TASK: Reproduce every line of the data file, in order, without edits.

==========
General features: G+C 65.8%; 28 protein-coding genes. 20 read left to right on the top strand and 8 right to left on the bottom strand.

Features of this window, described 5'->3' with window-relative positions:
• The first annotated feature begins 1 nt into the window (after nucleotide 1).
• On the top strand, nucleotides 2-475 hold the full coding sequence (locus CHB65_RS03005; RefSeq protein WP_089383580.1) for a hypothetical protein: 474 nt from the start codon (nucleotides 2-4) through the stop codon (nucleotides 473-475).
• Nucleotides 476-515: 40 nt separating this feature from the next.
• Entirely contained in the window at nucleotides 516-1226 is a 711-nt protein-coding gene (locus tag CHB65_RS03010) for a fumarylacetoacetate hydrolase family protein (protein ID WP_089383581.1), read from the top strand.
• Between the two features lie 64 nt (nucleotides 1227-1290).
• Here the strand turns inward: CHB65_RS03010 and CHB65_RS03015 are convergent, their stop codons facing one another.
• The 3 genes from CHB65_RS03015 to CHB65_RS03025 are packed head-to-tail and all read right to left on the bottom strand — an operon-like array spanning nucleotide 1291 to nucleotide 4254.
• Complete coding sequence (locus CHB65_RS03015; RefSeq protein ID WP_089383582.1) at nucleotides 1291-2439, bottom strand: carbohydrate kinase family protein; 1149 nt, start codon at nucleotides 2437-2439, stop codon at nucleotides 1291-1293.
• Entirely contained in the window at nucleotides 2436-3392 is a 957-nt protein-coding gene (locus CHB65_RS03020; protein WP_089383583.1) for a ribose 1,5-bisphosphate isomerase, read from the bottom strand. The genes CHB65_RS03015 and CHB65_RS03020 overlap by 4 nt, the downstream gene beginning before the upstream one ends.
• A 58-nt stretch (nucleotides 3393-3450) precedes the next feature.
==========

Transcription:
General features: G+C 65.8%; 28 protein-coding genes. 20 read left to right on the top strand and 8 right to left on the bottom strand.

Features of this window, described 5'->3' with window-relative positions:
• The first annotated feature begins 1 nt into the window (after nucleotide 1).
• On the top strand, nucleotides 2-475 hold the full coding sequence (locus CHB65_RS03005; RefSeq protein WP_089383580.1) for a hypothetical protein: 474 nt from the start codon (nucleotides 2-4) through the stop codon (nucleotides 473-475).
• Nucleotides 476-515: 40 nt separating this feature from the next.
• Entirely contained in the window at nucleotides 516-1226 is a 711-nt protein-coding gene (locus tag CHB65_RS03010) for a fumarylacetoacetate hydrolase family protein (protein ID WP_089383581.1), read from the top strand.
• Between the two features lie 64 nt (nucleotides 1227-1290).
• Here the strand turns inward: CHB65_RS03010 and CHB65_RS03015 are convergent, their stop codons facing one another.
• The 3 genes from CHB65_RS03015 to CHB65_RS03025 are packed head-to-tail and all read right to left on the bottom strand — an operon-like array spanning nucleotide 1291 to nucleotide 4254.
• Complete coding sequence (locus CHB65_RS03015; RefSeq protein ID WP_089383582.1) at nucleotides 1291-2439, bottom strand: carbohydrate kinase family protein; 1149 nt, start codon at nucleotides 2437-2439, stop codon at nucleotides 1291-1293.
• Entirely contained in the window at nucleotides 2436-3392 is a 957-nt protein-coding gene (locus CHB65_RS03020; protein WP_089383583.1) for a ribose 1,5-bisphosphate isomerase, read from the bottom strand. The genes CHB65_RS03015 and CHB65_RS03020 overlap by 4 nt, the downstream gene beginning before the upstream one ends.
• A 58-nt stretch (nucleotides 3393-3450) precedes the next feature.